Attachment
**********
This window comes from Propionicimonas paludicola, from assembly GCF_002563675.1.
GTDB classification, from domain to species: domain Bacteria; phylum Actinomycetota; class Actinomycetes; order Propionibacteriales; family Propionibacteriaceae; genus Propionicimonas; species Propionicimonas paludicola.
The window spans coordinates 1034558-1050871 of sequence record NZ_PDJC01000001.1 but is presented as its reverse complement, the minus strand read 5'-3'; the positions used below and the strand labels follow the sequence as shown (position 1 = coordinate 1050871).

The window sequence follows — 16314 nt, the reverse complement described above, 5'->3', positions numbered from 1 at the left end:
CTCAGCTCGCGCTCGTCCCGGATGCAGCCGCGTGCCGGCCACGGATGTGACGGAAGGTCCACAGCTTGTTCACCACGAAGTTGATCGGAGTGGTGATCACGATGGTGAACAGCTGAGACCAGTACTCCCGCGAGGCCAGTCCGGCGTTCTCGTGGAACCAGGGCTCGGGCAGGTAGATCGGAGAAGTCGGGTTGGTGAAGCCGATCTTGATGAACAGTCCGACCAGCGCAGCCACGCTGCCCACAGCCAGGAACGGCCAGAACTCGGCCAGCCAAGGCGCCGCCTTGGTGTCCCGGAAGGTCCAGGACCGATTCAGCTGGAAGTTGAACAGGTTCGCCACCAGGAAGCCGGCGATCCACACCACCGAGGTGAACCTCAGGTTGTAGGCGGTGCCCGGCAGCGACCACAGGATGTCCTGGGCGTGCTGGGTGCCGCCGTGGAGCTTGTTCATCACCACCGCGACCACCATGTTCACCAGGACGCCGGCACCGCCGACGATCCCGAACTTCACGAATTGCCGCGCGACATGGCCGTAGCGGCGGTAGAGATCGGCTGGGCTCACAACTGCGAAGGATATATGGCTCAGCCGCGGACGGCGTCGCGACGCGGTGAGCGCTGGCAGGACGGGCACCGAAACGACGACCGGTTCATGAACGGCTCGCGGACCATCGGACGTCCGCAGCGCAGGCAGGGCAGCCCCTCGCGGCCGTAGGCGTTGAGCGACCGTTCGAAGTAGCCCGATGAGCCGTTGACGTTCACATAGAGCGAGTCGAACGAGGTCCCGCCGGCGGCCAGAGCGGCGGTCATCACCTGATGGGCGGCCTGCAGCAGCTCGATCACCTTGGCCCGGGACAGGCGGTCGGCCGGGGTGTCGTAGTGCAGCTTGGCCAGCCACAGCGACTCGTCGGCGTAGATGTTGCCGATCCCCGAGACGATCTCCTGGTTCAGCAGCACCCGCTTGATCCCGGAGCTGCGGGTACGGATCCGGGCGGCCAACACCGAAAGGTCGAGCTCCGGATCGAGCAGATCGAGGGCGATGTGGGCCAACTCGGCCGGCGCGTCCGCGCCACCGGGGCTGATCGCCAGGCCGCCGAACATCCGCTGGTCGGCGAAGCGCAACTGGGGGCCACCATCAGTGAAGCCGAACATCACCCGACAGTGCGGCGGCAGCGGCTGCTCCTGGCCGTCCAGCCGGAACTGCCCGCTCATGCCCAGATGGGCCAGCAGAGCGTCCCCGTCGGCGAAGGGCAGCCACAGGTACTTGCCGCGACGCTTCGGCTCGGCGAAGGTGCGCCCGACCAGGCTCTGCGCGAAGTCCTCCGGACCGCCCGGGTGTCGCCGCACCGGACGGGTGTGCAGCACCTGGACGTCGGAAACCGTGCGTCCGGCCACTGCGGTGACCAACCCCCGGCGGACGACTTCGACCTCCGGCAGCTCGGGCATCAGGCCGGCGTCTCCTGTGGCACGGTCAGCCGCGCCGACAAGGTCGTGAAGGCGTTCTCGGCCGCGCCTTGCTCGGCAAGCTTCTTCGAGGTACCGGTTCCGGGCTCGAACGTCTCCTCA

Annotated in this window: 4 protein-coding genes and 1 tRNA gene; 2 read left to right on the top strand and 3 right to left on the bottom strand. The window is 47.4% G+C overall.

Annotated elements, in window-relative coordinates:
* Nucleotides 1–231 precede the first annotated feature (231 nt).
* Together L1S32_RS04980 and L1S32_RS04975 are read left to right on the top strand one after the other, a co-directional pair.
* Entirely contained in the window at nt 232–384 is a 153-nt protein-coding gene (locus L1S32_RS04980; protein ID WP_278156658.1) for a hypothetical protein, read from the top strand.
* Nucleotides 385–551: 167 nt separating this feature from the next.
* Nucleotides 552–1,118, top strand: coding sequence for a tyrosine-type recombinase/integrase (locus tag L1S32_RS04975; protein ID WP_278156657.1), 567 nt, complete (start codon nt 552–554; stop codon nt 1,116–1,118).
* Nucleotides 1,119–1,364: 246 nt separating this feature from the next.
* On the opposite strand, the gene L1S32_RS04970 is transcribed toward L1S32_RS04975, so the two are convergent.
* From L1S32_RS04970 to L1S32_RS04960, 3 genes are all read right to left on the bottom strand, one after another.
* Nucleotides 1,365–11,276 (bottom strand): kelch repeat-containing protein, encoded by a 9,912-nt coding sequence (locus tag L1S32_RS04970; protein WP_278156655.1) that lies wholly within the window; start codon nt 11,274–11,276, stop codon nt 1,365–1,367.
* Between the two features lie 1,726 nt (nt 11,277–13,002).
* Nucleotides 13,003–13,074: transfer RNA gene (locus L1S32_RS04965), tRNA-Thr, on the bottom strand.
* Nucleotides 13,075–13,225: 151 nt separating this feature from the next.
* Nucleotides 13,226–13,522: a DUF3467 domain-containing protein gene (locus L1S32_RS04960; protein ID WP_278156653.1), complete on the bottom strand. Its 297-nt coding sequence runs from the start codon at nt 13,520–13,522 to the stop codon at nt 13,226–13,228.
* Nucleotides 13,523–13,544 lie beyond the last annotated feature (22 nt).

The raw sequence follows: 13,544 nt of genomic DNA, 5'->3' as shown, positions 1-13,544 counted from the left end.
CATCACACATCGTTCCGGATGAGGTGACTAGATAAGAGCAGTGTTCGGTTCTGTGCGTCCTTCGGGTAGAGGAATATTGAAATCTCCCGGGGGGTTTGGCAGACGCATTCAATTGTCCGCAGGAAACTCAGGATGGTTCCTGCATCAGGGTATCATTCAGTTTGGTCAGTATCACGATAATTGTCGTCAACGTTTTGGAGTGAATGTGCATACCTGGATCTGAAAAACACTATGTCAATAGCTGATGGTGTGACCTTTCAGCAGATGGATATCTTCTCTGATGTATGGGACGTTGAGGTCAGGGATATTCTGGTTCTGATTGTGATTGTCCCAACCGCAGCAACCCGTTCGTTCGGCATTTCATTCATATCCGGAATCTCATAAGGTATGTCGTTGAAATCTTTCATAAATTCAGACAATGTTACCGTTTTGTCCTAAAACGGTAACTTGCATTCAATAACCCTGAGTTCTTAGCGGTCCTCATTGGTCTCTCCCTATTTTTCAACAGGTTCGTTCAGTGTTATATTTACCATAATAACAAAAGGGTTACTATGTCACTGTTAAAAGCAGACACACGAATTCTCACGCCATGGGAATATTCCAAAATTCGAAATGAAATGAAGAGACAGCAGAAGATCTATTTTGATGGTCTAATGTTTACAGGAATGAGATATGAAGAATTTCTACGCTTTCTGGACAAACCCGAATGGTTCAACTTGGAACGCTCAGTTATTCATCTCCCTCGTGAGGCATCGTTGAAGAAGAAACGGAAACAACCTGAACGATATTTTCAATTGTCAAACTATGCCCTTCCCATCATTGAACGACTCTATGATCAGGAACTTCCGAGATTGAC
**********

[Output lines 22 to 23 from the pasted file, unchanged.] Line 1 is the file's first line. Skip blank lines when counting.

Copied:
The raw sequence follows: 13,544 nt of genomic DNA, 5'->3' as shown, positions 1-13,544 counted from the left end.
CATCACACATCGTTCCGGATGAGGTGACTAGATAAGAGCAGTGTTCGGTTCTGTGCGTCCTTCGGGTAGAGGAATATTGAAATCTCCCGGGGGGTTTGGCAGACGCATTCAATTGTCCGCAGGAAACTCAGGATGGTTCCTGCATCAGGGTATCATTCAGTTTGGTCAGTATCACGATAATTGTCGTCAACGTTTTGGAGTGAATGTGCATACCTGGATCTGAAAAACACTATGTCAATAGCTGATGGTGTGACCTTTCAGCAGATGGATATCTTCTCTGATGTATGGGACGTTGAGGTCAGGGATATTCTGGTTCTGATTGTGATTGTCCCAACCGCAGCAACCCGTTCGTTCGGCATTTCATTCATATCCGGAATCTCATAAGGTATGTCGTTGAAATCTTTCATAAATTCAGACAATGTTACCGTTTTGTCCTAAAACGGTAACTTGCATTCAATAACCCTGAGTTCTTAGCGGTCCTCATTGGTCTCTCCCTATTTTTCAACAGGTTCGTTCAGTGTTATATTTACCATAATAACAAAAGGGTTACTATGTCACTGTTAAAAGCAGACACACGAATTCTCACGCCATGGGAATATTCCAAAATTCGAAATGAAATGAAGAGACAGCAGAAGATCTATTTTGATGGTCTAATGTTTACAGGAATGAGATATGAAGAATTTCTACGCTTTCTGGACAAACCCGAATGGTTCAACTTGGAACGCTCAGTTATTCATCTCCCTCGTGAGGCATCGTTGAAGAAGAAACGGAAACAACCTGAACGATATTTTCAATTGTCAAACTATGCCCTTCCCATCATTGAACGACTCTATGATCAGGAACTTCCGAGATTGAC